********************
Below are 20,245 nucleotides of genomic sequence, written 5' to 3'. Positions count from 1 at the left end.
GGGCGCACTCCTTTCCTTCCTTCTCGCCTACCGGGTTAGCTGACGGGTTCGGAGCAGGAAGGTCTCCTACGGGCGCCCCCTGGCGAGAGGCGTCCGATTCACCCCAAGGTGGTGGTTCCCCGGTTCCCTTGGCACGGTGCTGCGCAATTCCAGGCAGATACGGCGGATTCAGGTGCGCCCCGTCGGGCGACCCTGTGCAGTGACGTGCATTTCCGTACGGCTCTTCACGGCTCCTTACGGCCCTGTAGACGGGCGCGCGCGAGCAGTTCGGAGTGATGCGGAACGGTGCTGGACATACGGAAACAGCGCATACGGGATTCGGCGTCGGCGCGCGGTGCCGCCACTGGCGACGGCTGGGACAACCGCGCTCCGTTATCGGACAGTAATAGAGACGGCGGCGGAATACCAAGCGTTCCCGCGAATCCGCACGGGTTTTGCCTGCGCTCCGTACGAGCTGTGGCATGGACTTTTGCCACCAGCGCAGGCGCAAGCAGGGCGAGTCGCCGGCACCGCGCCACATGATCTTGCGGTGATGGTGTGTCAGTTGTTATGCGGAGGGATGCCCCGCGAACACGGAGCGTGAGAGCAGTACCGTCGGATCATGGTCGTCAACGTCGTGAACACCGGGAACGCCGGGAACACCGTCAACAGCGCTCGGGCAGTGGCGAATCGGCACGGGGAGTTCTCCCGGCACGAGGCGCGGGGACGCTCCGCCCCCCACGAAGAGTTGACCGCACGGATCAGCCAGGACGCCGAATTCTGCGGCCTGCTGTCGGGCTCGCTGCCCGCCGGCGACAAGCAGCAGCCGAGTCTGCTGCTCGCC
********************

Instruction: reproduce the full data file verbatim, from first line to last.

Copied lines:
Below are 20,245 nucleotides of genomic sequence, written 5' to 3'. Positions count from 1 at the left end.
GGGCGCACTCCTTTCCTTCCTTCTCGCCTACCGGGTTAGCTGACGGGTTCGGAGCAGGAAGGTCTCCTACGGGCGCCCCCTGGCGAGAGGCGTCCGATTCACCCCAAGGTGGTGGTTCCCCGGTTCCCTTGGCACGGTGCTGCGCAATTCCAGGCAGATACGGCGGATTCAGGTGCGCCCCGTCGGGCGACCCTGTGCAGTGACGTGCATTTCCGTACGGCTCTTCACGGCTCCTTACGGCCCTGTAGACGGGCGCGCGCGAGCAGTTCGGAGTGATGCGGAACGGTGCTGGACATACGGAAACAGCGCATACGGGATTCGGCGTCGGCGCGCGGTGCCGCCACTGGCGACGGCTGGGACAACCGCGCTCCGTTATCGGACAGTAATAGAGACGGCGGCGGAATACCAAGCGTTCCCGCGAATCCGCACGGGTTTTGCCTGCGCTCCGTACGAGCTGTGGCATGGACTTTTGCCACCAGCGCAGGCGCAAGCAGGGCGAGTCGCCGGCACCGCGCCACATGATCTTGCGGTGATGGTGTGTCAGTTGTTATGCGGAGGGATGCCCCGCGAACACGGAGCGTGAGAGCAGTACCGTCGGATCATGGTCGTCAACGTCGTGAACACCGGGAACGCCGGGAACACCGTCAACAGCGCTCGGGCAGTGGCGAATCGGCACGGGGAGTTCTCCCGGCACGAGGCGCGGGGACGCTCCGCCCCCCACGAAGAGTTGACCGCACGGATCAGCCAGGACGCCGAATTCTGCGGCCTGCTGTCGGGCTCGCTGCCCGCCGGCGACAAGCAGCAGCCGAGTCTGCTGCTCGCC